I just finished my smallest build yet, a custom square carbon fiber tube based quad to fit 3 inch props, coming in at 125mm from motor to motor diagonally.

This quad was built with the aim to fly FPV indoors (for the uninitiated that’s First Person View via an attached camera while wearing video goggles). I wanted to design the quad myself without using any kits or known designs, and I wanted it to be as strong and light-weight as possible. I’m not really sure where exactly the idea to use carbon fiber tubes came from, and in hindsight it is probably fulfilling the strength requirement a little more than necessary! But I’m still really happy with how it has come together, and most importantly how it flies.

I did initially try using cylindrical carbon fiber tubes, but they were awful to work with, and the ones I ordered were not made using woven fabric, but instead a bunch of parallel long fibers which could easily be compressed, and fell apart when drilled. The woven square tubes were much stronger and easier to build with, and I was surprised at how easy it was to cut/file/drill/sand and even carve the carbon fiber.

Carbon Fiber Tube miniquad

I first flew it without the FPV gear. For line of sight flying it came in at roughly 100 grams including the ~20 gram 2S 300mah battery I’ve been using. That battery offers a couple of minutes of flying with a few flips and rolls. I tried a 1.0ah 3S battery too, but that was really too heavy, and the motors got pretty hot. It still flew surprisingly well with plenty of thrust, but I think a slightly bigger 2S battery will best fit my goals of (relatively safe) indoor FPV.

With the tiny FPV camera and 200mw transmitter added, it weighs in at about 130 grams total including the battery. I don’t have good enough scales to be sure, but I do think I could save quite a bit of weight if I can find a much lighter 5.8ghz video antenna.

The props I’m using didn’t quite fit the motors (1mm prop holes, 1.5mm shaft diameter), so I drilled the props to 1.5mm, and they fit tight enough that there doesn’t seem to be any need to secure them. So far they have held strong, even with the 3S at full throttle, I’m a little worried one might fly off at some point though. I’m yet to try the T-type 3020 props that are designed to go with the motors, I probably should, but they require two screws each, which seems like hard work.

Carbon Fiber Tube miniquad

There were two tricky parts to the build. The first was designing a simple frame that would remain rigid and wouldn’t twist. I achieved this thanks to an idea from my Dad where two tubes ran the length, the bottom one screwed to the arms, and the top one cut and then carefully sanded to only just fit between the arms when pushed in with some force and the screws a little loose. After tightening the two screws, that provided more than enough strength without the need for any more fastenings.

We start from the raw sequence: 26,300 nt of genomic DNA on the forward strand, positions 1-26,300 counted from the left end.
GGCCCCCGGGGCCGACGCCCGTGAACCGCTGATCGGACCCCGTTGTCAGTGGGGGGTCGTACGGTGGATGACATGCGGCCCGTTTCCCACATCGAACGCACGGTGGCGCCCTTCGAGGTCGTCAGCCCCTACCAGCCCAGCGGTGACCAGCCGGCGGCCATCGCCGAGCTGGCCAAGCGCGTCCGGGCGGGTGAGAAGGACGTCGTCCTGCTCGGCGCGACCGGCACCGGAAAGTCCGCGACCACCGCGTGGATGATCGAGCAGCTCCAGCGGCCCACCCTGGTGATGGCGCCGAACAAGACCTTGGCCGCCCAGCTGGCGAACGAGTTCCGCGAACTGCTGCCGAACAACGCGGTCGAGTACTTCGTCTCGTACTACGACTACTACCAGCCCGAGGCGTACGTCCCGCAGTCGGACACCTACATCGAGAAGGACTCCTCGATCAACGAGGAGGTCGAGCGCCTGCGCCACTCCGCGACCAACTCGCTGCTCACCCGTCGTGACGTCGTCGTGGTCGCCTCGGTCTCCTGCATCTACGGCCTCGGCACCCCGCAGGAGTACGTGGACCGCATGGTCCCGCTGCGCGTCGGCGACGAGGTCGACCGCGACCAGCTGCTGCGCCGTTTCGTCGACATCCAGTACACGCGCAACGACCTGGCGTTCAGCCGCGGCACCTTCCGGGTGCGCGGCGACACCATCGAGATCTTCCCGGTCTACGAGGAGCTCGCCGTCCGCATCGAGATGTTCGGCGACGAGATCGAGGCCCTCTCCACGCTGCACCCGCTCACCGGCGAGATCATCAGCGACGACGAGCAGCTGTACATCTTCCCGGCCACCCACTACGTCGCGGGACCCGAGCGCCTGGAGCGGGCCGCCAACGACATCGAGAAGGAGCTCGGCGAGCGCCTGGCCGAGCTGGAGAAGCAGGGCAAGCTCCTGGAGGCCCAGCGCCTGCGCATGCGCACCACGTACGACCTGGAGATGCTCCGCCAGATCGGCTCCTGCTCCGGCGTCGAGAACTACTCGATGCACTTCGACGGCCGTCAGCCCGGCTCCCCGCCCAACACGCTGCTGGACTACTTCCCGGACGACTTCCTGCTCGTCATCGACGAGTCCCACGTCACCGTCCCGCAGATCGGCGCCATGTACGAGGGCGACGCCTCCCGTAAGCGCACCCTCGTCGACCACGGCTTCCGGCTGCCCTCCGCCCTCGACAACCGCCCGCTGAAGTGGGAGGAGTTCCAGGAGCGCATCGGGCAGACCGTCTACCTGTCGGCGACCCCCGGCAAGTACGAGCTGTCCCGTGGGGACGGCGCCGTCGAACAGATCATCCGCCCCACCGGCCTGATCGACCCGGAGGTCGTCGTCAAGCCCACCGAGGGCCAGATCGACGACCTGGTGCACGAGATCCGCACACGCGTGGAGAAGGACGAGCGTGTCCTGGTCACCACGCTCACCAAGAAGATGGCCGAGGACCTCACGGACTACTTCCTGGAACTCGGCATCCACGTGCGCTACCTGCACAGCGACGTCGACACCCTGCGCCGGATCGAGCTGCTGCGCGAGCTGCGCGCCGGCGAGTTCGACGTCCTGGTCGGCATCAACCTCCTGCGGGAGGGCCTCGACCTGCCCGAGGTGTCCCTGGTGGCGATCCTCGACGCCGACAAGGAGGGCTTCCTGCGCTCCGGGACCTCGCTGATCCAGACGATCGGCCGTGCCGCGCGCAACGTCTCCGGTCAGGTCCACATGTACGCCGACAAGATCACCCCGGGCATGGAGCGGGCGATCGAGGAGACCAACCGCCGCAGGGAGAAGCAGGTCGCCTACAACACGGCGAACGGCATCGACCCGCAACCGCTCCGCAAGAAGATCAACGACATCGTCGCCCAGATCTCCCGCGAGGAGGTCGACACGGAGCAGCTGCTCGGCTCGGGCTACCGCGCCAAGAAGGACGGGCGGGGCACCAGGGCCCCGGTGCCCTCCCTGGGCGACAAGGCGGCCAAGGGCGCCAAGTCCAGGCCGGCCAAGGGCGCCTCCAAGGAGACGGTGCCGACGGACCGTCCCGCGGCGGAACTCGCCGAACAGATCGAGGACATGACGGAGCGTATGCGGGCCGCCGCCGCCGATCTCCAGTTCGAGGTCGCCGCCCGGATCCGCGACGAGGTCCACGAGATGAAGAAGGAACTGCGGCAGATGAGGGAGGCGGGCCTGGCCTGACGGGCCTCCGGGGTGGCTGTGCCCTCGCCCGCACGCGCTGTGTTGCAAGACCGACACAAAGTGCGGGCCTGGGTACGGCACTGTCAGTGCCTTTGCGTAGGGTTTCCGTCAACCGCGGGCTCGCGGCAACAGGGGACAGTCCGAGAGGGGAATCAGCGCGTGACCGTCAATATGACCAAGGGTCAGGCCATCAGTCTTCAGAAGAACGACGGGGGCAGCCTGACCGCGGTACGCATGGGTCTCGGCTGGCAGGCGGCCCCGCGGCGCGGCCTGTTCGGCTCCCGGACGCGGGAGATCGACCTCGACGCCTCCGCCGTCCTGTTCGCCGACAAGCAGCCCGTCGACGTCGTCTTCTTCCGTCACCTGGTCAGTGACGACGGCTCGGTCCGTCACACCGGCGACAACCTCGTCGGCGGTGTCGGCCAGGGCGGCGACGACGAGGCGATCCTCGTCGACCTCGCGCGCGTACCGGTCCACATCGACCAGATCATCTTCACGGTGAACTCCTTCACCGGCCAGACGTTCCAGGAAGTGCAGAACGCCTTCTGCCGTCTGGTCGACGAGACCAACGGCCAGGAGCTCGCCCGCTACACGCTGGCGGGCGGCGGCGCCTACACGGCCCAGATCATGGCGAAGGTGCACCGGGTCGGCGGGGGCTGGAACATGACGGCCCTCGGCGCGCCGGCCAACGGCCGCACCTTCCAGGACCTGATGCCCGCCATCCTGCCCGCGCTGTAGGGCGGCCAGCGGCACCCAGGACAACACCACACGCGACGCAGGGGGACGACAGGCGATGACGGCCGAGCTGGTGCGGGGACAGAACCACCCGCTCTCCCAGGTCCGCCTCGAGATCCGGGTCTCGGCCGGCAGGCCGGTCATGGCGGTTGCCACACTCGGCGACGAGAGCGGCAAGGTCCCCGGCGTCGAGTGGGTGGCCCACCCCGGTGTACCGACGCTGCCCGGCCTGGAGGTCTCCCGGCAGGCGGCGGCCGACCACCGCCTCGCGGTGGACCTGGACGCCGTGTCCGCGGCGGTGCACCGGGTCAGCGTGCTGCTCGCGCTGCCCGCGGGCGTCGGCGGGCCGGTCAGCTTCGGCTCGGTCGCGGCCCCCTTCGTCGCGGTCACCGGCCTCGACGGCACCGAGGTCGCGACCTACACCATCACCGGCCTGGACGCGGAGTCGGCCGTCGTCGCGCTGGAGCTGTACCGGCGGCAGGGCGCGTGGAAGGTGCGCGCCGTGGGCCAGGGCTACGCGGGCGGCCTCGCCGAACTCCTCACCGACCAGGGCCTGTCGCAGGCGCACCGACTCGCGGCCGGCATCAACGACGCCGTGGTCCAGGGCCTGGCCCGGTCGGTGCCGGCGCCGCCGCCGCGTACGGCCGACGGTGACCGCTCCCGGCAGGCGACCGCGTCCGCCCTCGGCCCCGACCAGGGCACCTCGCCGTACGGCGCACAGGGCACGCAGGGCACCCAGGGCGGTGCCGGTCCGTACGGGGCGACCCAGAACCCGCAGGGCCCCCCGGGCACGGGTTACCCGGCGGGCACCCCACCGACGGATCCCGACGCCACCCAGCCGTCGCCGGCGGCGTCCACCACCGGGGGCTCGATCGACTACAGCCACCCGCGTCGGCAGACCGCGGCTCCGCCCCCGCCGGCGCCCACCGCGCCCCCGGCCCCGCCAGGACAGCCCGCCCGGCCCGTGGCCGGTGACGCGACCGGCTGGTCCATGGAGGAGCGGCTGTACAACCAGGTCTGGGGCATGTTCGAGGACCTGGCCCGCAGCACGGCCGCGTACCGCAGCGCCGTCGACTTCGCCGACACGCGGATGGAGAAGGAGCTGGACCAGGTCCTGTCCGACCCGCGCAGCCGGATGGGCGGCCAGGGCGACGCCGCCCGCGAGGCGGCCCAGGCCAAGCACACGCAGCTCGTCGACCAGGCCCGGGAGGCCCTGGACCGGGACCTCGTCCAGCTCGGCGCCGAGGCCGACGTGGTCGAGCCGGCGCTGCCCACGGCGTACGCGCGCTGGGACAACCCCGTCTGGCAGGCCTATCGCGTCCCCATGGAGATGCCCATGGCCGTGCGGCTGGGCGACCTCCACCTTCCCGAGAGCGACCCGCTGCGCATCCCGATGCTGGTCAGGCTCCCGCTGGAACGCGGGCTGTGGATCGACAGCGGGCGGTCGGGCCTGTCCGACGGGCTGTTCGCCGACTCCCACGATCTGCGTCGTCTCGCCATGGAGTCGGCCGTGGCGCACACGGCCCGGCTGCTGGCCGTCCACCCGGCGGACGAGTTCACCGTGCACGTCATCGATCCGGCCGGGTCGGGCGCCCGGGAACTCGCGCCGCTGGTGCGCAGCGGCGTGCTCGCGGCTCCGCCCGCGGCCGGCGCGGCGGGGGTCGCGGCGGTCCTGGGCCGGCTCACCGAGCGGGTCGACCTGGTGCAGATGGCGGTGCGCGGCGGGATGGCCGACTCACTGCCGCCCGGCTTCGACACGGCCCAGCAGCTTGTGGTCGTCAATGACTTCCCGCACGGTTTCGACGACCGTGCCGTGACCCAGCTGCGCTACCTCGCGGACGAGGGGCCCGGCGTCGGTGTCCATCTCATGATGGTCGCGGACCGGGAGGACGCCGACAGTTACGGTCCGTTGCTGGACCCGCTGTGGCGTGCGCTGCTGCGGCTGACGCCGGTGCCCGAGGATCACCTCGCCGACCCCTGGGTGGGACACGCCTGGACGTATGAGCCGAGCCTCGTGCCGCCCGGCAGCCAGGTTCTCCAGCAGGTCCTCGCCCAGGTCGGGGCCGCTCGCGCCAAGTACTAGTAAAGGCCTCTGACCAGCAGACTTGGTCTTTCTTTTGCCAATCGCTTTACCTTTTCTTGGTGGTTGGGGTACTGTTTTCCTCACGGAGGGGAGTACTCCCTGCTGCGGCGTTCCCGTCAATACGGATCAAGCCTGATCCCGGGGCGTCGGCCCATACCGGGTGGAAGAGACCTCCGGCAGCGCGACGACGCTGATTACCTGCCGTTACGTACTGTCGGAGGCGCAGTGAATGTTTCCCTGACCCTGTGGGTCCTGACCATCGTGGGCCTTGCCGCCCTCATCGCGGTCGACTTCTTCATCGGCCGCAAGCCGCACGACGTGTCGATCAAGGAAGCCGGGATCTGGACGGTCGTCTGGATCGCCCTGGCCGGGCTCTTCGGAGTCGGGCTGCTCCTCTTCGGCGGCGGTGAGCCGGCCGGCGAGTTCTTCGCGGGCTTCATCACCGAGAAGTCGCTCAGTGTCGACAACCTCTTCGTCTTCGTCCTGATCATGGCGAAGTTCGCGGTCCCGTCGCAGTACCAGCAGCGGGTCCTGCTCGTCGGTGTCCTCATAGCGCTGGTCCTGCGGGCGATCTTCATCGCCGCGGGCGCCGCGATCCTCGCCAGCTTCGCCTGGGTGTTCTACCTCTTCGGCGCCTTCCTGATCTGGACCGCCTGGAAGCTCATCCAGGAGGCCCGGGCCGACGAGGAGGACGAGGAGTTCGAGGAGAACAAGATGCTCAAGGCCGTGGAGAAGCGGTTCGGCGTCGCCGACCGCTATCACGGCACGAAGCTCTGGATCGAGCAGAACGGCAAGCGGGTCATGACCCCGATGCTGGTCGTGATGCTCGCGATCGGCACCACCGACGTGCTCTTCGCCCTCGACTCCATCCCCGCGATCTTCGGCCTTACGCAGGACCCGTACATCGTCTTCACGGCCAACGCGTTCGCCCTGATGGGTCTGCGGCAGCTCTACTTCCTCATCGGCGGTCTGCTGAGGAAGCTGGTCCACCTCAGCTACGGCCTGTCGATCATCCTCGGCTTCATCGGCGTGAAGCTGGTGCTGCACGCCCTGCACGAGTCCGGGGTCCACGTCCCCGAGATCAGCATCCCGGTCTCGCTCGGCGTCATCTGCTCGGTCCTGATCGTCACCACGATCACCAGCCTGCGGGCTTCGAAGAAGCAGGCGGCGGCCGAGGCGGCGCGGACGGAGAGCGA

The second tricky thing was securing the motors. I had to drill holes in the bottom of the arms that allowed me to poke a screwdriver through to screw in the motors. All the holes were hand drilled and were not very accurate, so I ended up getting them a little wrong and having to elongate some of the screw holes. It was all a bit cumbersome, and I didn’t attempt to add locktight, so of course the screws started falling out in the second flight. I’ve since managed to get locktight into most of them, and everything is feeling pretty good.

I’ve attached a single ws2812b LED to the rear for orientation, to indicate the current flight mode and as a low battery warning, I couldn’t get a buzzer to work with the mini naze for some reason, and google tells me I’m not alone there. I’ll probably use an OSD (On Screen Display) chip for battery voltage monitoring in FPV, as the LED light isn’t much good for that.

I’ve only flown it once so far with the FPV gear, and it was a little hard to control, mostly because there was quite a breeze, and any gust picks up this thing and throws it. But also the tiny camera has quite a lot of lens distortion which is confusing me a lot. I do think it will work great indoors once I get the hang of flying and can trust myself not to fly at full throttle into the TV.

It was quite a lot more difficult to design and build a quad without using a frame kit or guide like this, especially at this smaller scale, but that was kind of the point! I really enjoyed that process.

And now it’s super fun and stable to fly. I’m using Betaflight 2.1.6 with air mode enabled, and this quad is happily flying inverted at zero throttle just like its bigger siblings.

Build parts list (prices in USD):


Excluding shipping, transmitter, and tape/wires/solder etc. that comes to about $160USD, a little more than my last build as it includes the FPV camera/transmitter. I can’t wait to fly this some more, and hope to record and post some flight footage soon!

Carbon Fiber Tube miniquad